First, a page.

Even after reading the book, I'm  a little bit confused by how this actually worked. It was so sneaky.

It took me a long time to find an expert who could explain to me how these accounting rules worked, but when I finally pieced it together, it was enormously simple. Think of pensions as a debt. If a company can reverse a debt, it can record it as income. And that income is the same as if they got it from selling trucks or whatever it is the company sells. There were billions in promises to retirees for pensions and healthcare and death benefits and life insurance, and the companies figured out that if they cut or eliminated them altogether then they could get those billions in profit -- and even use them for executive compensation.

A striking example was Lucent, which inherited about 100,000 retirees when it was spun off from AT&T. From the beginning, Lucent kept saying, "We are crippled by these retirees," but the truth is, they also received more than enough actual money from AT&T to pay every dime of benefits for all the current and future retirees. Bit by bit, they cannibalized these benefits. They eliminated a death benefit, which is a very simple thing that says, if you work for us for 25 or 30 years, and you die, your widow will get $50,000 dollars or whatever per year. Lucent said they couldn't afford that. So they took it away and saved $400 million that had been set aside physically in the pension plan for these folks. At the same time, they awarded more than $400 million in bonuses to executives.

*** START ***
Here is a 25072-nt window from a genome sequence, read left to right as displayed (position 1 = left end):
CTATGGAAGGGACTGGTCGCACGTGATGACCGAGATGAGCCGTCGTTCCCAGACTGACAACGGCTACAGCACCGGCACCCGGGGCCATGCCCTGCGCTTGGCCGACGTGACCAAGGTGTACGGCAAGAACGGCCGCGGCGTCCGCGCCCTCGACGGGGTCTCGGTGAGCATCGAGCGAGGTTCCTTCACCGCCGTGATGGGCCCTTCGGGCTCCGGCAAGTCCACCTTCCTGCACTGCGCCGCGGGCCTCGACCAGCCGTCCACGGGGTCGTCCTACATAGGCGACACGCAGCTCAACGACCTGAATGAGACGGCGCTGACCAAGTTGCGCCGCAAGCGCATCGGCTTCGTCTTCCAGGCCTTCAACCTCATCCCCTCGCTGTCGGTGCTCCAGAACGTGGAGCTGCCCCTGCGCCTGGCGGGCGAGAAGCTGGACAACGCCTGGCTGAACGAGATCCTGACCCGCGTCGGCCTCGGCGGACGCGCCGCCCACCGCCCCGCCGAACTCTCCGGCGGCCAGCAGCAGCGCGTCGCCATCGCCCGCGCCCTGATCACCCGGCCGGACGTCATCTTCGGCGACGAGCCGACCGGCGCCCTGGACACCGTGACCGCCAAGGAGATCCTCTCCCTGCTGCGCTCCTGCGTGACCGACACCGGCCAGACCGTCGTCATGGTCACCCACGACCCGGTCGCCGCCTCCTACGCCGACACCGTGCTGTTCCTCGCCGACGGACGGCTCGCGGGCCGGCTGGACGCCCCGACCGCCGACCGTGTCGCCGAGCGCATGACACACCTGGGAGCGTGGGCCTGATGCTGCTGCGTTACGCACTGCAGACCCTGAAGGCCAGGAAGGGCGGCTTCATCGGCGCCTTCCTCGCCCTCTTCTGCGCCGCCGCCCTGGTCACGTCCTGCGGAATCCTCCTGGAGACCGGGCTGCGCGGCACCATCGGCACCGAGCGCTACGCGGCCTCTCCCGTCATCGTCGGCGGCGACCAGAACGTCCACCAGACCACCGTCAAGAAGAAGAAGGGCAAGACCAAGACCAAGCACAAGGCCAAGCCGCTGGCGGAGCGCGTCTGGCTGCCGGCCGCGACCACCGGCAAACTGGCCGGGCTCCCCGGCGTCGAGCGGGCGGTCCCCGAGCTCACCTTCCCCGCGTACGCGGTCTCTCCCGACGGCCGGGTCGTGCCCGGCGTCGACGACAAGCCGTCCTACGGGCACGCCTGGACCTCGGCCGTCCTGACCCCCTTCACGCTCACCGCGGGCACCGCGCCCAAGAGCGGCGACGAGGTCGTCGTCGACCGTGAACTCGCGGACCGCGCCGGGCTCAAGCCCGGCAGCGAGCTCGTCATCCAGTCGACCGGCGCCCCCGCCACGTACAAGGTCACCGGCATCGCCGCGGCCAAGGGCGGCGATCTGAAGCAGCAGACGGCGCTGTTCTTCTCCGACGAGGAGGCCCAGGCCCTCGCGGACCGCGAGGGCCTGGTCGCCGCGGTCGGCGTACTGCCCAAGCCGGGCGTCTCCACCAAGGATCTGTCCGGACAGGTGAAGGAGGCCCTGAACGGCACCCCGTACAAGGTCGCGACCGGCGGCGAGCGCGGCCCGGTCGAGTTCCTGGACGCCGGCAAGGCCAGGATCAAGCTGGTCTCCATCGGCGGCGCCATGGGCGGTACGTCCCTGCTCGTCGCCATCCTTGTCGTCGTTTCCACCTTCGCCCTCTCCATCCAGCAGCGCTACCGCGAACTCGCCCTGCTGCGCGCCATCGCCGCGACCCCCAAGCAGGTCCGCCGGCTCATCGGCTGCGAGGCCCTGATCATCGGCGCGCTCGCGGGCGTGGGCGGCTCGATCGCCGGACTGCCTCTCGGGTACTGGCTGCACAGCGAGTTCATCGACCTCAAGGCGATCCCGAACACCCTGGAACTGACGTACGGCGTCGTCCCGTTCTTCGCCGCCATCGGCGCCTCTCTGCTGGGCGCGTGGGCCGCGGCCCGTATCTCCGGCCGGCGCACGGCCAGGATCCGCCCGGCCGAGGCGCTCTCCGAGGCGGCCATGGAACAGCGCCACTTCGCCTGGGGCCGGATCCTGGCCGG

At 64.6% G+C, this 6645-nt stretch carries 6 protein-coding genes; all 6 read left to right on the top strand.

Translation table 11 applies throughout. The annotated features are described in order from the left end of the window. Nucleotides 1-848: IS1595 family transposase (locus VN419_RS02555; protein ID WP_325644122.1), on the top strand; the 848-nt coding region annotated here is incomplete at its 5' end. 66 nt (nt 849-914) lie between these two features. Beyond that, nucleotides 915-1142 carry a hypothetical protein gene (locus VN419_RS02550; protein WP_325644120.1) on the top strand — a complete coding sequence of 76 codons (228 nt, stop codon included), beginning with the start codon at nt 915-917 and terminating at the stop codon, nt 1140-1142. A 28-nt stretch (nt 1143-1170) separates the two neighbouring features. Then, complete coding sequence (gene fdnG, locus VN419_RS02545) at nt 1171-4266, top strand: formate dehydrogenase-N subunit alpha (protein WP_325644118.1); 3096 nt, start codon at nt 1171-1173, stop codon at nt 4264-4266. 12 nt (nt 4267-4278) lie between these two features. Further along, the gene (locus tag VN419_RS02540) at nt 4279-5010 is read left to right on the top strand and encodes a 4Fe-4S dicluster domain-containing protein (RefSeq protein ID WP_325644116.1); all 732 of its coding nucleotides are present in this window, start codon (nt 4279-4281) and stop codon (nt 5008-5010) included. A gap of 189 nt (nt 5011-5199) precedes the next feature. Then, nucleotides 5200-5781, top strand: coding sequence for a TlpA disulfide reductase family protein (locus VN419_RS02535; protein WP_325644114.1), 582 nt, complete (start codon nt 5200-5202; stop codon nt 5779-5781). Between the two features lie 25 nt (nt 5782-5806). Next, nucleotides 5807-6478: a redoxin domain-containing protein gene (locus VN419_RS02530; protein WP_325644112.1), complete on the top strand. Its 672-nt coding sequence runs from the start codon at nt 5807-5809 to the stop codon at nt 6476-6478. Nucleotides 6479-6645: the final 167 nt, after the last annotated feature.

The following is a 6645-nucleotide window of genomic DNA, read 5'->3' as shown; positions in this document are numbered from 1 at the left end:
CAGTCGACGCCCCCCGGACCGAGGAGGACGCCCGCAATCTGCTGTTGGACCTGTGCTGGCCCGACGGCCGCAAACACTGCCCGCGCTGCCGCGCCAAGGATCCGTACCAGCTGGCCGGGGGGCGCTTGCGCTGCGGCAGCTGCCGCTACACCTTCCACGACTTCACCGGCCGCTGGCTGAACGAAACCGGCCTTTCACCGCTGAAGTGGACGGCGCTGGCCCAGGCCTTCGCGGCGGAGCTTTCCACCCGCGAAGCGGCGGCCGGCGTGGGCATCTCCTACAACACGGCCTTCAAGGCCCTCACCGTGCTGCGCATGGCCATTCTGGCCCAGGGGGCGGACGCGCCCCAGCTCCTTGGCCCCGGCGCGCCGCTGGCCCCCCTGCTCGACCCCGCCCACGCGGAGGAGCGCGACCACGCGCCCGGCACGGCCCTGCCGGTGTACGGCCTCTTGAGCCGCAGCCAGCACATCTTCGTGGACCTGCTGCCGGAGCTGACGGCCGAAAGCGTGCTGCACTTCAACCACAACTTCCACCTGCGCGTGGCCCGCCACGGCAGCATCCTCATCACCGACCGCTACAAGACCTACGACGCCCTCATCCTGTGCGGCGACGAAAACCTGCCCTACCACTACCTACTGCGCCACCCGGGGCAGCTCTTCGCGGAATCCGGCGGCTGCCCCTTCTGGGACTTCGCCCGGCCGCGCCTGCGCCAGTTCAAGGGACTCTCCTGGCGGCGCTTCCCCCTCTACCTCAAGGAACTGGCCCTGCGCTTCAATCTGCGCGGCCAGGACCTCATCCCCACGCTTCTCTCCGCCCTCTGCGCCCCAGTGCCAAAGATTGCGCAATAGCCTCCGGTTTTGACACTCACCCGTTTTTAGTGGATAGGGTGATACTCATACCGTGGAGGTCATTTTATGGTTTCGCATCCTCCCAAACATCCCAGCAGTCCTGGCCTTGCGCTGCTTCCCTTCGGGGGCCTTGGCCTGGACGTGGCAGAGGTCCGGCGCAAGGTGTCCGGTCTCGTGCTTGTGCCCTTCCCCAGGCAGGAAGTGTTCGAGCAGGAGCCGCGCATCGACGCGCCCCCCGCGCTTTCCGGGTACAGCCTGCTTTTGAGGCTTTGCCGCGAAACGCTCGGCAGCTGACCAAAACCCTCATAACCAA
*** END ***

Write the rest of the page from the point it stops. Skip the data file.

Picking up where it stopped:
I kept on thinking about the market crash of 2008, where bankers were partly saved from public outrage because the public really didn't understand how the system worked. I remember thinking, "This is so complicated that I can't even really get angry about it, because I don't know how it all breaks down."